Saturday, 30 August 2014

Beware of Greeks Bearing Gifts, But Totally Trust the Toilet Attendant

ἄριστον μὲν ὕδωρ, we muttered to ourselves as we lurched in the direction of the Acropolis, the sweat of our brow liberally irrigating the dusty streets of Athens. "Greatest however [is] water" was very much a sentiment which resonated with us. Pausing for a minute to wipe the sweat, which was running into our eyes and causing an unpleasant stinging sensation, off the aforementioned brow, we noticed a sign poking out of a nearby shrubbery. "Hark!" we proclaimed, halting. "A sign! A toilet sign!"

We saw the sign.
Teetering towards the opening in the shrubbery towards which the sign appeared to be pointing, we came across a set of steps, upon which an attendant was standing. We like to think of the steps as constituting the pronaos of this holiest of temples. 
The attendant (or, in the terminology of our deluded temple allegory, the high priest), a jovial, middle-aged man, smiled and beckoned us to follow him down. Pausing only briefly to ponder the advisability of following a stranger down a set of basement steps in a foreign city, no matter how ancient and cultured, we proceeded joyfully. (We'd like to think that our manner of descending the stairs into this public toilet was rather more dignified than that of a labrador chasing a rubber chicken, but we strongly suspect, actually, that it wasn't.)

Down we went.
"There is no toilet paper", the friendly attendant announced, regretfully, as we entered the cella. While we suspected that toilet paper did in fact exist, but that a Greek public-service toilet attendant must somehow find ways of supplementing his income to reach at least the second level of the Maslow hierarchy, we decided nonetheless to take him at his word. The truth is that, due to the abundant flow of the above-mentioned sweat of our brow, we had no actual physical need of this charming, if rudimentary, public toilet, and hence had no interest in finding out whether opening our wallet would cause bog roll to magically appear. Our needs were exclusively bog-blog-based. And boy, were they ever fulfilled!

Who needs a lock on the door when there is such a friendly and dutiful toilet attendant outside?
There was, indeed, no toilet paper. There was, however, an ingenious rubber tube-based flush system. "If we hadn't had such abundant experience," we thought proudly to ourselves, "of negotiating fucked-up British flush mechanisms, we might never have figured this one out". Luckily, though, we had, and we did.

We totally aced this flush mechanism.
Having taken our pictures as silently as possible and smugly flushed the toilet, we made our way from this inner sanctum, or adyton, back to the cella. The attendant smiled. We smiled back, washed our hands, and put some change in a bottle which appeared to be intended for tips. Whether it was the money or the smile that did it we don't know, but on our way out the attendant wished us a good day, and "good luck". We were rather touched, and proceeded to scale the rough cliffs of the Acropolis with vim and brio, generously bedewing them with our plentiful perspiration in the process.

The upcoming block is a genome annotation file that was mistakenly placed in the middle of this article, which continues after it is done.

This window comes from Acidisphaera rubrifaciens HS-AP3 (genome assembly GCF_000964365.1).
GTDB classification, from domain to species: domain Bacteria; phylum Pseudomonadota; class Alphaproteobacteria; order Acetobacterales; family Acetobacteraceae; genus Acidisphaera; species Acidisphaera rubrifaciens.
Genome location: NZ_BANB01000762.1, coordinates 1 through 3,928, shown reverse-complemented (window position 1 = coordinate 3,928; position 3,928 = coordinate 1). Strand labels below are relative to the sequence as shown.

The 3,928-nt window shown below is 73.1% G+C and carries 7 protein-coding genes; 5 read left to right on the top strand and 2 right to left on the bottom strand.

While we hold you enthralled with our gripping narrative, we take the opportunity of annoying you with these lovely pictures of places we enjoyed going to during our sojourn in Greece.

Παραλια Βαρναβα, that is, Varnavas Beach, near Marathon. The locals here are friendly and festive in the extreme, and produce a superb limoncello!
(We remember seeing, in our childhood, an illustration of the first Marathon runner in Mad Magazine. The words "coughed his lungs up" stick to one's memory - having driven between Athens and Marathon, one is grateful that one has never had to run such a distance.)

No caption necessary.

The relatively lush greenery owes its existence, no doubt, to the irrigational properties of sweaty tourists.

View of the Acropolis from the Ancient Agora. (More on the Agora later. Totally lots more Agora action coming!)

We are naturally not going to leave you hanging without a festive video.

Festive video - Tammy Wynette and George Jones, We're Not the Jet Set

Related Reading

A post about how annoying it is when other people go on holiday and post pictures of beaches one has never been to:
Det Lille Apotek - Big Beers and Small Toilets in Everyone's Favourite Toilet Country
Another instance of us mentioning Mad Magazine:
MAD - Answering Your Toilet Paper Needs Since 1952
A post about the urgent necessity of providing public toilets:
Shewees Are a Girl's Best Friend!
An unforgettable view of a public toilet:
Jonny and a Public Toilet - A Treat for Single Ladies

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